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Student debt in the United States exceeds $ 1.7 trillion as growing numbers of borrowers find themselves unable to repay their loans due to job shortages and other extraordinary financial circumstances caused by the health crisis and economic impact of COVID-19.

Legislation of the American Senses Mark R. Warner (D-VA), Jon Tester (D-MT) and Angus King (I-ME) would allow borrowers to better manage their student debt during the COVID-19 crisis and beyond .

The Coronavirus Emergency Student Loan Refinancing Act, 2021 would ease the burden of the student debt crisis by:

  • Allow student loan borrowers to refinance their federal student loans as long as they are in good standing and meet eligibility criteria based on income or debt-to-income ratio established by the Department of Education. Under the legislation, borrowers could apply to refinance their direct loan or Federal Family Education Loan (FFEL).
  • Give borrowers the option to refinance their federal student loans at interest rates lower than the lowest 10-year Treasury bill yield in the previous six months, plus a fixed percentage rate set by the 2013 Law on the certainty of student loans.
  • For undergraduate borrowers with Federal Direct Stafford, Unsubsidized, PLUS, and Consolidated loans, the interest rate would be equal to the lowest yield on the 10-year US Treasury bill in the previous six months plus 2.05 %.
  • For graduate borrowers with Federal Direct Stafford or unsubsidized loans, the interest rate would be equal to the lowest yield on the 10-year US Treasury bill in the previous six months, plus 3.6%.
  • For borrowers with PLUS loans, the new interest rate would be equal to the lowest yield on the 10-year US Treasury bill in the previous six months plus 4.6%.

The text of the invoice is available here. A one-page summary is available here.

“Across the country, we have young people who have made an important decision to invest in their future, but now find themselves struggling with crushing student loan debt during a pandemic that has ravaged the economy and shattered the market. work, ”Warner said. “The way to get our economy back on track is not to have a whole generation of people unwilling or unable to make future financial commitments because they are buried by the loans they have taken out. in their late teens or early twenties. This law will give student borrowers a real chance to pay off their debt so that they can invest in a home, start a business or save for retirement in the near future.

“Young people across our country are facing unprecedented financial hardship simply because they have chosen to invest in their future,” Tester said. “They are the current and future leaders of our communities and it is essential that they have financial security so that they can make investments and purchases to move our economy forward and help America recover from this crisis. This bill will give student borrowers more opportunities to repay their loans so that they are better able to participate in their local economies without fear of going into debt.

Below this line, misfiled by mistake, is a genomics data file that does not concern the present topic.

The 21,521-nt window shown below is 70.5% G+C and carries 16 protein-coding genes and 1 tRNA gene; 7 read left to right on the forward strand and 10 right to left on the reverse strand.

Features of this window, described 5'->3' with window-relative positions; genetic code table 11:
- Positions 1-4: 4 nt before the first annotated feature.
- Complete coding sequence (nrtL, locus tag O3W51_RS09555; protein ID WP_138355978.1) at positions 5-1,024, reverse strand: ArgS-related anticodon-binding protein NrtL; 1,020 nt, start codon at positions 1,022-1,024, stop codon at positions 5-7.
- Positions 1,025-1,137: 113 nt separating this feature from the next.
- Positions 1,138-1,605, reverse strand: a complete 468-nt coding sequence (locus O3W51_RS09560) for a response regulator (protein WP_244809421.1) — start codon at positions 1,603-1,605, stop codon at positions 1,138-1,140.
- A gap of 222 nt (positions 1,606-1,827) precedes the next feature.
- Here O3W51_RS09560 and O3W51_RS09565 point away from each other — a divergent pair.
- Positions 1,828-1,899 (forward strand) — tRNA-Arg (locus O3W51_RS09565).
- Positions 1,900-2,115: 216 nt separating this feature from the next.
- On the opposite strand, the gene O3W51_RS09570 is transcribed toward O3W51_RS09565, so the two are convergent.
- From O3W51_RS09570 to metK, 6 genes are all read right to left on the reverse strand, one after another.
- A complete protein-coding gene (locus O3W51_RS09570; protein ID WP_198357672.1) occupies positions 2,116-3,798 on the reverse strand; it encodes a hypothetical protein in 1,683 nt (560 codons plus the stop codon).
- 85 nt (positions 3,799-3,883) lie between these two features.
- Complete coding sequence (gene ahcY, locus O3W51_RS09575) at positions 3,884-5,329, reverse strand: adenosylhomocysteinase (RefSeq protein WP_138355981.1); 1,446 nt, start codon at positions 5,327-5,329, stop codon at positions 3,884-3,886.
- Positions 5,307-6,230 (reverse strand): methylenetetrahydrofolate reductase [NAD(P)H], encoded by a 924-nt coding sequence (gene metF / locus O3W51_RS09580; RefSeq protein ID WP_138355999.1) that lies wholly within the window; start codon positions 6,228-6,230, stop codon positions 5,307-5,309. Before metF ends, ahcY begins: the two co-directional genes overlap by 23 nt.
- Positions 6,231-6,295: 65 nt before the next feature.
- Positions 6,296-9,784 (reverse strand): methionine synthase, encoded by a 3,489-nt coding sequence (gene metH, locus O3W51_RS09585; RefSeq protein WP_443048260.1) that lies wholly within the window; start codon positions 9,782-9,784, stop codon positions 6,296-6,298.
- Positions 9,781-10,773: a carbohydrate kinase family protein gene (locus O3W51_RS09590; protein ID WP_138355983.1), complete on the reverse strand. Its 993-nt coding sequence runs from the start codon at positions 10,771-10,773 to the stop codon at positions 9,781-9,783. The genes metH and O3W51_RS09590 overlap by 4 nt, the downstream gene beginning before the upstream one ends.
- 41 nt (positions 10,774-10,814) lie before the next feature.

“The coronavirus pandemic has hit our economy hard – and it’s a major problem for the millions of Americans who have taken out student loans to invest in their future,” King said. “As the economic fallout from the coronavirus pandemic continues to unfold, Congress must take action to help these young people have additional flexibility and options to meet these obligations. Our legislation provides avenues to help bring this debt under control – if enacted, it can improve the financial prospects of these borrowers while supporting the overall health of the US economy. “

This legislation is supported by a number of organizations, including the Disability Rights Education & Defense Fund, the Center for Law and Social Policy, the National Association of Realtors and the Georgetown University Center on Education and the Workforce:

“Loans prevent people from going to college, loans force students to specialize in lucrative subjects rather than following their true professional interests and values, and loans force people to postpone decisions such as buying houses and forming families, which hurts us all. We are fortunate that Senator Warner recognizes this and has stepped up to address it, ”said Anthony P. Carnevale, director of the Georgetown University Center on Education and the Workforce.

“High student debt deters families and individuals from pursuing the American dream of homeownership, and its impact has been particularly strong on minority and millennial households. In fact, a 2020 NAR report found that student loan costs have been the single most important factor hindering Americans’ ability to save for a down payment over the past five years. Realtors® commends Senator Warner for advancing the critical national conversation regarding the impact of student debt on the broader US economy, and we look forward to working with him to advance this legislation in Congress, ”he said. said Charlie Oppler, president of the National Association of Realtors.

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